By Mike Collett
LONDON (Reuters) - Former World Cup final referee Pierluigi Collina has welcomed the introduction of video technology trials to assist officials and said on Sunday it will end years of frustration for the men in the middle.
Collina, the most distinctive and famous referee of modern times, remembered for his piercing blue eyes and bald head, also said the revised laws of the game were a major development in bringing all interested parties in the game together.
The decisions to allow a two-year experiment with video technology and change a number of the game's laws were announced on Saturday by soccer's law-making body, the International Football Association Board (IFAB), after a meeting in Cardiff.
The laws, extensively rewritten for the first time since they were formulated in the 19th century, have been edited from 22,000 to 12,000 words by former Premier League referee David Elleray with some input from, among others, Collina, who took charge of the 2002 World Cup final between Brazil and Germany.
The 56-year-old Italian, who is now UEFA's head of refereeing, said in a telephone interview with Reuters from his home in Forte dei Marmi, Italy that he welcomed the changes, which have been made following years of debate.
"Being a referee and being assessed, not based on what we can see but by TV camera images, leaves many referees frustrated," he said.
"Half of the football community cannot understand that a mistake committed by the referee is only committed because he is a human being and cannot see every incident.
"So the use of video assistance will help the referee enormously. I am not skeptical about this.
"The referee on the field tries to do his best but he has not been assessed on what he can see, but what the television shows. Just think how difficult it is to correctly assess an offside incident sometimes, for example."
Collina, who until last week worked closely with new FIFA president Gianni Infantino in the latter's role as UEFA's general secretary, agrees that the Swiss is right to take a cautious approach now he is in soccer's top job.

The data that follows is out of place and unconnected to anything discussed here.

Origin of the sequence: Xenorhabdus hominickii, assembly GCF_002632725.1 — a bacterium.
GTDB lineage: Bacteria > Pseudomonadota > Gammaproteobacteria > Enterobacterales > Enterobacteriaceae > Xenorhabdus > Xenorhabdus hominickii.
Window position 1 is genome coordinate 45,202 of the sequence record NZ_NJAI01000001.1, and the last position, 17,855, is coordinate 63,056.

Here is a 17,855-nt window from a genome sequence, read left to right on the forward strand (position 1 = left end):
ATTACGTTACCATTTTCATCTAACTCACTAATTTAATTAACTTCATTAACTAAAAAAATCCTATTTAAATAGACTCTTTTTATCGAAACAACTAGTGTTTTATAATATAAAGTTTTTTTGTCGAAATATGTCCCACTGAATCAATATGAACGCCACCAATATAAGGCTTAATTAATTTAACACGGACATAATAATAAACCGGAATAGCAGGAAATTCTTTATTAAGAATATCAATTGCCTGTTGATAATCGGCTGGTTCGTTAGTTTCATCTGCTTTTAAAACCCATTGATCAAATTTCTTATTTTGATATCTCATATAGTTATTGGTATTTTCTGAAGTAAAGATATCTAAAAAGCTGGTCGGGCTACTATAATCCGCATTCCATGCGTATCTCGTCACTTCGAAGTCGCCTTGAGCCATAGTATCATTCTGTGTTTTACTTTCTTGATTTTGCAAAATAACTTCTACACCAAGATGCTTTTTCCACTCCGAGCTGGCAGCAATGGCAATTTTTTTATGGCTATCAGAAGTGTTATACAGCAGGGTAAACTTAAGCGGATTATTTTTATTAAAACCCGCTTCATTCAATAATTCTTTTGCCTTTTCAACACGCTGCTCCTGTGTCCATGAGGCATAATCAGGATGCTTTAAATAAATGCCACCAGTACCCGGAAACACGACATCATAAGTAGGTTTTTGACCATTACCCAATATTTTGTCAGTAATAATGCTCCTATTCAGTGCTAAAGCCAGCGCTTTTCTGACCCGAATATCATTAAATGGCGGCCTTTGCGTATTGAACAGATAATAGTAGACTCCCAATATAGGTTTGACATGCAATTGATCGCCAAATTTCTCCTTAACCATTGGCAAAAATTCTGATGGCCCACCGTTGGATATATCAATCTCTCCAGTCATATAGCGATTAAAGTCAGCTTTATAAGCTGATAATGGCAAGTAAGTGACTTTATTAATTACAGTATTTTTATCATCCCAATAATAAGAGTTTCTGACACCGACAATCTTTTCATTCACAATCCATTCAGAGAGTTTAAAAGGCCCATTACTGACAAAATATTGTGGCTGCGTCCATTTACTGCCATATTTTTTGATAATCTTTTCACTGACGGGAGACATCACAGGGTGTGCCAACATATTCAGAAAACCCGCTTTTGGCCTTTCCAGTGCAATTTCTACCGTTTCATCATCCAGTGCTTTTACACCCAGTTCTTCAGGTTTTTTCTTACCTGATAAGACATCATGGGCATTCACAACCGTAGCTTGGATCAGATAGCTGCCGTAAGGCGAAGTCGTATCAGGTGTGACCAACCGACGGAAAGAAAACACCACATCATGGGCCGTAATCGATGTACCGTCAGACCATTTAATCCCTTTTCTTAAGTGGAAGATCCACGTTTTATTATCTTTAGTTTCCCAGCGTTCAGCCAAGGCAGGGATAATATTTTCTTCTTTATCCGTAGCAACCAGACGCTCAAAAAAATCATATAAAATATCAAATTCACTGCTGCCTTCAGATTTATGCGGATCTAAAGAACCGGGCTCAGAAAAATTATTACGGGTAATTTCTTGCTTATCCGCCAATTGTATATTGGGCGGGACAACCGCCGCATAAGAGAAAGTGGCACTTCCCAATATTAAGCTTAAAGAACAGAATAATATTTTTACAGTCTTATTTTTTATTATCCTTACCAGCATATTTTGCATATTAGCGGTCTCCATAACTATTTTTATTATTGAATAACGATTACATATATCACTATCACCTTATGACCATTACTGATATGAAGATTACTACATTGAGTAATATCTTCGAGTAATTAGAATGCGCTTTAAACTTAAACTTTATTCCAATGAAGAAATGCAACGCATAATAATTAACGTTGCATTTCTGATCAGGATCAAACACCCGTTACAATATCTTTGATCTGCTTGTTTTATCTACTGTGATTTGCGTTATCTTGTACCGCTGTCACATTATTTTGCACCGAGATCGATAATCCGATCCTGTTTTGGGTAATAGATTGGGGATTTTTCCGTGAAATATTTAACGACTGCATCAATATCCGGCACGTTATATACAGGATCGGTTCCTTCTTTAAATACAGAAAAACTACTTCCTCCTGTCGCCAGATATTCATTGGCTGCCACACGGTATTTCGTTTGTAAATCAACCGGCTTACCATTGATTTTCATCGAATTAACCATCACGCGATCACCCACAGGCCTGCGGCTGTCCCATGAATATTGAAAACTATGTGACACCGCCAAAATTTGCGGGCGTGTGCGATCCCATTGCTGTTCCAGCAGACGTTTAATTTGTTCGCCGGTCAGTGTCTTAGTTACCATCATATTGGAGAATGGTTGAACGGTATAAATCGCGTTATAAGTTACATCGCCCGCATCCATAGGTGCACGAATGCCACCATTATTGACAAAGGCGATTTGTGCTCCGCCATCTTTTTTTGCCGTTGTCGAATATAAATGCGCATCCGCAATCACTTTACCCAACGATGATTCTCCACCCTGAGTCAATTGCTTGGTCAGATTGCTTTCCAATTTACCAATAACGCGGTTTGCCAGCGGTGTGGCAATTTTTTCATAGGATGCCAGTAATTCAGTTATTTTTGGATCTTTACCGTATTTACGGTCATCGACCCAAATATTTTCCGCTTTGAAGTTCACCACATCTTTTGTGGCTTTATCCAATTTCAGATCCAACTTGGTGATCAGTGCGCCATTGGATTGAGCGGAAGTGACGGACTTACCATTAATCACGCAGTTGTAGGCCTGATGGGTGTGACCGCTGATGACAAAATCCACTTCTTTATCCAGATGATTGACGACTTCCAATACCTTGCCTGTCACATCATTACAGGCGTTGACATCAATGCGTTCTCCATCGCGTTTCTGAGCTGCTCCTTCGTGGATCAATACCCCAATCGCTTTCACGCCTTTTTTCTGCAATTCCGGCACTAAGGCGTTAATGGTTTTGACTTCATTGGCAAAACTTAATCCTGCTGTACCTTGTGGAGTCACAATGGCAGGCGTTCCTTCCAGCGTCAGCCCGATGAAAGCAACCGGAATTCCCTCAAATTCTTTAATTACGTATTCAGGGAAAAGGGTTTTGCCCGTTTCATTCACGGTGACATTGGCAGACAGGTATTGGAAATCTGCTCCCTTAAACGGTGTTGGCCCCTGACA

"As Gianni Infantino said in Cardiff, we have to be cautious because there are instances in play which are difficult to assess by TV images," said Collina.
"Imagine a push. It is difficult to assess the intensity of a push by television and there are other areas which could create problems, but generally speaking we have taken a big step forwards.
"At UEFA we have done our best to support the referee. But certainly if you have 32 cameras positioned at different angles with high definition, the referee cannot see what 32 cameras can show, that's impossible.
"In the past that has been frustrating for the referee but now we can see if some of this technology can help the referee and that is very positive."
One of the major revisions to the laws, also for a trial period, is downgrading the so-called "triple punishment" of sending off, penalty and suspension for denying an opponent a goalscoring opportunity in the penalty area.
Players will now be cautioned rather than red-carded if they make a serious attempt to get the ball but commit a foul, and Collina is delighted with the change.
"We at UEFA we are happy about this as we worked hard to achieve this," he said. "It is something very positive as the entire world of football -- players, coaches and everyone -- has been asking for this for a long time and we are delighted that this change will be implemented from Euro 2016."
Another law change likely to have a significant impact is that in future a player who has been injured by a reckless and cautionable challenge does not have to leave the field after treatment and wait to be waved back on by the referee.
"This was something that needed to be changed and I am proud we made this contribution to IFAB and IFAB has put this change in place," said Collina. "It restores fair play and means that the team victimized is not playing 10 against 11 for a while."
The law changes will take effect from June 1 and be in place for the 2016 European Championship in France, with video trials implemented no later than the start of the 2017-18 season.
(Reporting by Mike Collett, editing by Rob Hodgetts)